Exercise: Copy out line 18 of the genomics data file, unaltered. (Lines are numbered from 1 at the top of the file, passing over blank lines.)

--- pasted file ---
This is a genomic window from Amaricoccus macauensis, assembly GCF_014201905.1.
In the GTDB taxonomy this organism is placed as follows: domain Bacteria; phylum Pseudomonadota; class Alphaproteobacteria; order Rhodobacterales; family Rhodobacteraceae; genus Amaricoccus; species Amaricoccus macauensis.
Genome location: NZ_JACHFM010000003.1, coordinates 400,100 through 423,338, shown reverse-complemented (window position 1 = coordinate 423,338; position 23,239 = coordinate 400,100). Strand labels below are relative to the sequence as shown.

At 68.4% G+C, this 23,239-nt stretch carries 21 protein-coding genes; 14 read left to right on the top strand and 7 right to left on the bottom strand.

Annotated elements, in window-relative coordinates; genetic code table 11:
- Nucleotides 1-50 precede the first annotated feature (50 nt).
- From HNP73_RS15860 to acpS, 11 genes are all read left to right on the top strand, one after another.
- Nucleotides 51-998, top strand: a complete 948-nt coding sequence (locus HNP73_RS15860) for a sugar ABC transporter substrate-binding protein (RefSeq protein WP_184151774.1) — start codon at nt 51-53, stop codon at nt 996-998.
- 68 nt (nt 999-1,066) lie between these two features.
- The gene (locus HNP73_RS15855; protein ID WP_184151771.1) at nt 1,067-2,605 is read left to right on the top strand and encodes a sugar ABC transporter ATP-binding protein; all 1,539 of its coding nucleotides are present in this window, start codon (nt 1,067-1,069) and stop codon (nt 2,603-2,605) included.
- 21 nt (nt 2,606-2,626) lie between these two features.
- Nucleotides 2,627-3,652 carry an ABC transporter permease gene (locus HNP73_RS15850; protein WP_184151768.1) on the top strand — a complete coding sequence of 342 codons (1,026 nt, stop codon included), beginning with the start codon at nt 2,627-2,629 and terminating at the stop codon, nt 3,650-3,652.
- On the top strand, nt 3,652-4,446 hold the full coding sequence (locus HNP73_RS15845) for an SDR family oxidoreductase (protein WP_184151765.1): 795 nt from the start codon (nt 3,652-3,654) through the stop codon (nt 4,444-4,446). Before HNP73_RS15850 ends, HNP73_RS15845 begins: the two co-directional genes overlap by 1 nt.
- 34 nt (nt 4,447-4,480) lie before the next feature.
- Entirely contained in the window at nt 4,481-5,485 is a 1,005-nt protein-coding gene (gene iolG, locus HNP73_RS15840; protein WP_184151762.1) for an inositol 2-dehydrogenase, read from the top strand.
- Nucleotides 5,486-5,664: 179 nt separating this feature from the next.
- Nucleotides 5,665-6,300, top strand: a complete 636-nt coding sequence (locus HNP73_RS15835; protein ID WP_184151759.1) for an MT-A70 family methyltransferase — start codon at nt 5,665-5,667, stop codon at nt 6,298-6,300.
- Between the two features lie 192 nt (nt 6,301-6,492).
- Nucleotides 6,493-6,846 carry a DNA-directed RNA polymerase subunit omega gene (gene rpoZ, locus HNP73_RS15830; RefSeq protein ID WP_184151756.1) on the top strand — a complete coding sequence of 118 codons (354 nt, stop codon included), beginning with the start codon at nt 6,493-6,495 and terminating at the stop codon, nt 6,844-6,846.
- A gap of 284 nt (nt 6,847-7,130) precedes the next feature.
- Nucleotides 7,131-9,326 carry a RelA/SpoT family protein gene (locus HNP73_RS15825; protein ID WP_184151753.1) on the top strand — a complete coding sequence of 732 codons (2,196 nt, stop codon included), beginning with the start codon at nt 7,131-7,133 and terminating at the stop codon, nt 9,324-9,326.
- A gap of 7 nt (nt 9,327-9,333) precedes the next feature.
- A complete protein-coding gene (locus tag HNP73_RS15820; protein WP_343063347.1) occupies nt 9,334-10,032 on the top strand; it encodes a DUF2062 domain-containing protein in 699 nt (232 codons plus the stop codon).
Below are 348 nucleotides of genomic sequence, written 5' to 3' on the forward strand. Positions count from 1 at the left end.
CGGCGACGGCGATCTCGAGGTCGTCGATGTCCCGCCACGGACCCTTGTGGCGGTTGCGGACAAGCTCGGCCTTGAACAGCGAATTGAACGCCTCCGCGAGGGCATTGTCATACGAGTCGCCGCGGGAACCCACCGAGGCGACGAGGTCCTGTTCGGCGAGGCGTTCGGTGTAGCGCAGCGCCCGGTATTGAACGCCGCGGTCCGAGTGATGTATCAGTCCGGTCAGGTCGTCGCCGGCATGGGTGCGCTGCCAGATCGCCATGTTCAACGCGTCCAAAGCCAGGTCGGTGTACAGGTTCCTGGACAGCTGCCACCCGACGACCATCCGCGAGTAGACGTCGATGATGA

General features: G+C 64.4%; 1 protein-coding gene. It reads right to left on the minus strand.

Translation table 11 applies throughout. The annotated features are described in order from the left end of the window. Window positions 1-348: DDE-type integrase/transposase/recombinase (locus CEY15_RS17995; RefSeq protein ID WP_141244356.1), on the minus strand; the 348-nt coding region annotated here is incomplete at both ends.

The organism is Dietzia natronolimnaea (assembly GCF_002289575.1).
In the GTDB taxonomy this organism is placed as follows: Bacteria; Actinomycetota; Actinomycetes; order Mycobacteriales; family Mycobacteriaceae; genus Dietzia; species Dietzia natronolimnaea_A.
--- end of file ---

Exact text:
- Between the two features lie 192 nt (nt 6,301-6,492).